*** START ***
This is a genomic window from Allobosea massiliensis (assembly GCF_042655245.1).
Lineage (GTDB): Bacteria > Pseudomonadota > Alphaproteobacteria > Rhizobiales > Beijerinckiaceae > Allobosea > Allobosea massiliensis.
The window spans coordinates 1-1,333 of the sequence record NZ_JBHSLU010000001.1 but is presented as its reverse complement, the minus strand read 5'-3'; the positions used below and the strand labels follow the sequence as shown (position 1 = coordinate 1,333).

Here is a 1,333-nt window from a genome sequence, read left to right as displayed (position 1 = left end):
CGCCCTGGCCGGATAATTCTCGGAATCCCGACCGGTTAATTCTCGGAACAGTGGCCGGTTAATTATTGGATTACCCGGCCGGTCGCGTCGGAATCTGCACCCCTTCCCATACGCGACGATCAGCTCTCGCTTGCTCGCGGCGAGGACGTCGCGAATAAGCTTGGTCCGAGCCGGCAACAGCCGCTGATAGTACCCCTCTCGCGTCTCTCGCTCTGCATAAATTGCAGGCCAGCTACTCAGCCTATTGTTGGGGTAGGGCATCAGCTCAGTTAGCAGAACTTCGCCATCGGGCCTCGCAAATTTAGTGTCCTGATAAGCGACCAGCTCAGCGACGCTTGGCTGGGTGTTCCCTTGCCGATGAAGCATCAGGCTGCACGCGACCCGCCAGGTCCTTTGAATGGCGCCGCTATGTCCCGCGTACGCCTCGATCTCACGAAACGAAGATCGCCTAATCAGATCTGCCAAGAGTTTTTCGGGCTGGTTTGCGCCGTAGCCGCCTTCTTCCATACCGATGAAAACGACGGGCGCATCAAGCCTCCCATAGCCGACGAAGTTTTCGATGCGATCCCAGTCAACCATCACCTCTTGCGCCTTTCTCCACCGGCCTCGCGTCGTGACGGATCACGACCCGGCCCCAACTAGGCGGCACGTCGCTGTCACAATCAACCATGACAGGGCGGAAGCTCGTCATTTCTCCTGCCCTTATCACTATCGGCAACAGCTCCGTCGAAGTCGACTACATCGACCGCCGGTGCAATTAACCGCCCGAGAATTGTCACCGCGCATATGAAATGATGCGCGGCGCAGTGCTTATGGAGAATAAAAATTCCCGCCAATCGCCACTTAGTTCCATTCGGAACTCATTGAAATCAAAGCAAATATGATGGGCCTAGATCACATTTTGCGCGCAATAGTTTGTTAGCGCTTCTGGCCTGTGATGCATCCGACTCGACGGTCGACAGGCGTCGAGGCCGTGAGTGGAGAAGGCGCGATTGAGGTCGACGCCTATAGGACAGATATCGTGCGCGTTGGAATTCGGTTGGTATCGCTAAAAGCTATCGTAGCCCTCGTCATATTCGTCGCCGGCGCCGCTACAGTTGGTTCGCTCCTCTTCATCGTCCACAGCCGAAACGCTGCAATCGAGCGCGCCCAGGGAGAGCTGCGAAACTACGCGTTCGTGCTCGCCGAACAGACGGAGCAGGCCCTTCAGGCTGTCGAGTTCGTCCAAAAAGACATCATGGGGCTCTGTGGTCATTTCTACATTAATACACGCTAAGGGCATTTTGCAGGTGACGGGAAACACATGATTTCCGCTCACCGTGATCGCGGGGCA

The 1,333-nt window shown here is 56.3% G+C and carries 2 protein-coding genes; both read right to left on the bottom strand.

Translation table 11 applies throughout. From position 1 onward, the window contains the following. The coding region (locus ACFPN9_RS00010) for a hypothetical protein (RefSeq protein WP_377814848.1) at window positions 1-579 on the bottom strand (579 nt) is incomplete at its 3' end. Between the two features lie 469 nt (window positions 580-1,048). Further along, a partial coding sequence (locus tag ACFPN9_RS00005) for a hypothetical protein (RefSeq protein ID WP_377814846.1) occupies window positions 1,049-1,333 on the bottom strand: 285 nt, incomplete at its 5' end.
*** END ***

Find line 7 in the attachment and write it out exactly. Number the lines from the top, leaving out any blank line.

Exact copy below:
Translation table 11 applies throughout. From position 1 onward, the window contains the following. The coding region (locus ACFPN9_RS00010) for a hypothetical protein (RefSeq protein WP_377814848.1) at window positions 1-579 on the bottom strand (579 nt) is incomplete at its 3' end. Between the two features lie 469 nt (window positions 580-1,048). Further along, a partial coding sequence (locus tag ACFPN9_RS00005) for a hypothetical protein (RefSeq protein ID WP_377814846.1) occupies window positions 1,049-1,333 on the bottom strand: 285 nt, incomplete at its 5' end.